America – A Short Story (ver 2.0), by Centinel

Another lesson in obscure history. Few Americans know who the Federalists were or what they stood for. Fewer still know who the Anti-Federalists were or what they stood for. From Centinel at theburningplatform.com:

America, a Short Story

Reposting an expanded version for the Fourth of July because it is important on this day to know what was lost.

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The American Revolution and Its Aftermath

The American revolutionaries could be subdivided into two allied “factions”:

Faction 1: anti-monarchist patriots who valued and were willing to risk their lives for liberty and freedom consisting primarily of yeoman farmers, small crafts, tradesmen and entrepreneurs; and,

Faction 2: anti-monarchist elites consisting of larger mercantilists, financial elites, other members of the colonial ruling class and Masons who wished to secure the vast new continent as their fiefdom.

The liberty and freedom-loving Americans came to be known as the “Anti-Federalists”. The elites came to be known as the “Federalists”.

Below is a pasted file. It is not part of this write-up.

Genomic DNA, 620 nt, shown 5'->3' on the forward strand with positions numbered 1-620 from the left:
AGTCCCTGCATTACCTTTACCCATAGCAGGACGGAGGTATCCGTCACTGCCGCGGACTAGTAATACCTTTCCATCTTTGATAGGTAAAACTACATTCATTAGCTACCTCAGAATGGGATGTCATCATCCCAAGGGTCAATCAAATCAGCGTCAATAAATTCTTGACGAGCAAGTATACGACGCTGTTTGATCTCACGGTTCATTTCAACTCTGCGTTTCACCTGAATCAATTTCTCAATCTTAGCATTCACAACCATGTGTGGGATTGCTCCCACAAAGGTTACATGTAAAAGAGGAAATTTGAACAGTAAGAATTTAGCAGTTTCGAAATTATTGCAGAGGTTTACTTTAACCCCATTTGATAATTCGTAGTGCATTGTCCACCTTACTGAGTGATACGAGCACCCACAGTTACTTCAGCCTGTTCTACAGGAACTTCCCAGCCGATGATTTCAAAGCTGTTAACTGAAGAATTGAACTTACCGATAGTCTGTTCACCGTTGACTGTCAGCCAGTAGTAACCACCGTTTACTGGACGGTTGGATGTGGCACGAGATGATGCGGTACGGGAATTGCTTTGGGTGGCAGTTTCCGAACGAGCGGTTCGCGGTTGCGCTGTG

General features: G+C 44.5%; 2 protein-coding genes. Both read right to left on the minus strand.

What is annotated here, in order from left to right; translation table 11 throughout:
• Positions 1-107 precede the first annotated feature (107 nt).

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The Gadsden Flag, Not a Federalist Banner

The opposition of both factions to the Monarch preceeded the Colonial period and continued to play out in the Colonies. Important to recognize is that although both were opposed to the Monarchy, their motivations were inherently incompatible.

The patriots wanted liberty and freedom. The elites wanted to step into the Monarchy’s shoes.

The divisions surfaced soon after the American Revolutionary War ended in 1783; first with “Shay’s Rebellion” (1787 to 1788) followed a few years later by the “Whiskey Rebellion” (1791 to 1794).

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Anti-Federalist Rebellion Plaque, as Told by the Federalists

Both post-revolutionary rebellions saw the freedom and liberty-loving anti-Federalist patriots crushed by their elite allies. The principals for which most of the foot-soldiers of the revolution sacrificed, fought and died, ended with the last of the two rebellions.

Insofar as the majority of those who fought for it were concerned, America lasted 11 years.

To continue reading: America – A Short Story (ver 2.0)

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One response to “America – A Short Story (ver 2.0), by Centinel

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